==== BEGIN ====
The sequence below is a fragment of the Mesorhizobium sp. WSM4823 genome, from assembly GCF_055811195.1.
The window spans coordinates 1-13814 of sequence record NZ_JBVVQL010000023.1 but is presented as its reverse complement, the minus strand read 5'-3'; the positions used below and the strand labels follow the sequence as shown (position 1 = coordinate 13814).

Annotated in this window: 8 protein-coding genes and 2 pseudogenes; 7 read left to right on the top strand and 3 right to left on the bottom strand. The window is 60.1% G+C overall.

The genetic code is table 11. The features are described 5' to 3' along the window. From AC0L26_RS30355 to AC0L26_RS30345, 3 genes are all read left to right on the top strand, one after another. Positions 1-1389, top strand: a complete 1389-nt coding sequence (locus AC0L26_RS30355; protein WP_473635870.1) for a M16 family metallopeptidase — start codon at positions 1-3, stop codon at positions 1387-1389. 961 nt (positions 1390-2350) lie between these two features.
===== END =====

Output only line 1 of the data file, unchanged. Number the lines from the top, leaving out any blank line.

The sequence below is a fragment of the Mesorhizobium sp. WSM4823 genome, from assembly GCF_055811195.1.